Earlier this week, we assembled a Tasty Chefs brand, frozen gyro kit bought from The Holy Land Deli located in Midtown Global Market.
Jake’s work week is looking like it will add up to less than 70 hours and I wrote a three-page literature review in under 48 hours, which I didn’t hate or agonize over. Also, unlike my last paper, I did not complete it 45-minutes before the deadline. I believe these occasions called for frozen gyro kit self-medication.
I recall this gyro kit cost around $8.
The guts and glory. Frozen five-pack of pita, gyro sauce, and “cooked sliced loaf.”
Mmmm. . . cooked sliced loaf. This makes me giggle and remember when my old roommate and I compared school lunch experiences. My former roommate grew up in a small town in Iowa and described a regular school lunch offering called “pork shape on a bun.” She also mentioned sides of “butter sandwiches” made with a non-butter substance.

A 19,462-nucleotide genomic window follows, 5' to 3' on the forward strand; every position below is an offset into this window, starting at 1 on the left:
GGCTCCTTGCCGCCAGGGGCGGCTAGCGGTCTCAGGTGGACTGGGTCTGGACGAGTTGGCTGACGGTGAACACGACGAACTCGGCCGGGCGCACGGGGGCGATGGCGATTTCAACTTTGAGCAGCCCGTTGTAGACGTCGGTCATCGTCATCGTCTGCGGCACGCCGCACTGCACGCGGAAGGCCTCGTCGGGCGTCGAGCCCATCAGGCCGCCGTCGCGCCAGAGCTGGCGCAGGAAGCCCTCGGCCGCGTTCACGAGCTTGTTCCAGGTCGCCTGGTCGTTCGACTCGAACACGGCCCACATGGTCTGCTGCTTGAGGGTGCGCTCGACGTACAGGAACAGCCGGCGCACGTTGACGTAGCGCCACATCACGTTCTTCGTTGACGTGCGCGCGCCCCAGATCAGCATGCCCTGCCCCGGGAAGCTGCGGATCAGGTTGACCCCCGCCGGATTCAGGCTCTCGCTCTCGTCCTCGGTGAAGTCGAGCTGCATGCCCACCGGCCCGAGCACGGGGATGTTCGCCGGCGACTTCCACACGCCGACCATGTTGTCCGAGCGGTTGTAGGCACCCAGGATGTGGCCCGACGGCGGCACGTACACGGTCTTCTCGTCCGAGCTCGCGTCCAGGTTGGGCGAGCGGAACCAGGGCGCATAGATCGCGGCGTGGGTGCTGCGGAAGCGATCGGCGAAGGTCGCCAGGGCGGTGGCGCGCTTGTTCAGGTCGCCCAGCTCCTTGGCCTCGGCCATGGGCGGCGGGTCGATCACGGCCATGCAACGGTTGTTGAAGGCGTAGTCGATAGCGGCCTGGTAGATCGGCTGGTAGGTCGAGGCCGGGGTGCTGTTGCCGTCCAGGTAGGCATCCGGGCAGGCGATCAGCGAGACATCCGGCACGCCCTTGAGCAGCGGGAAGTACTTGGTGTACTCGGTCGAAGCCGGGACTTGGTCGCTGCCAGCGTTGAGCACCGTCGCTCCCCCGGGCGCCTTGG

To re-cook this “cooked-sliced loaf,” I placed the unwrapped meat in a pan, added enough water to cover the bottom, along with a splash of olive oil, fresh cracked black pepper, white pepper, and cayenne. Then, I let the whole pan simmer on medium high until thawed. When the meat slices were thawed, I simmered them on a lower temperature to reduce the liquid and caramelize.
I wrapped the pita in foil and heated in the oven and defrosted the cucumber sauce.
To garnish, I served the gyros with fresh green pepper, lime wedges, and thinly sliced red onion. Ideally, I would also include romaine lettuce.
And pictured above is an assembled gyro. For a frozen kit, the gyros tasted quite good. Especially with the added fresh vegetables. The cucumber sauce looked a bit grainy when de-thawed and was full of interesting thickeners and emulsifiers but tasted better than it looks. A nice substitute would be the thick garlic sauce you can buy from St. Paul Flatbread Co. or Holy Land Deli.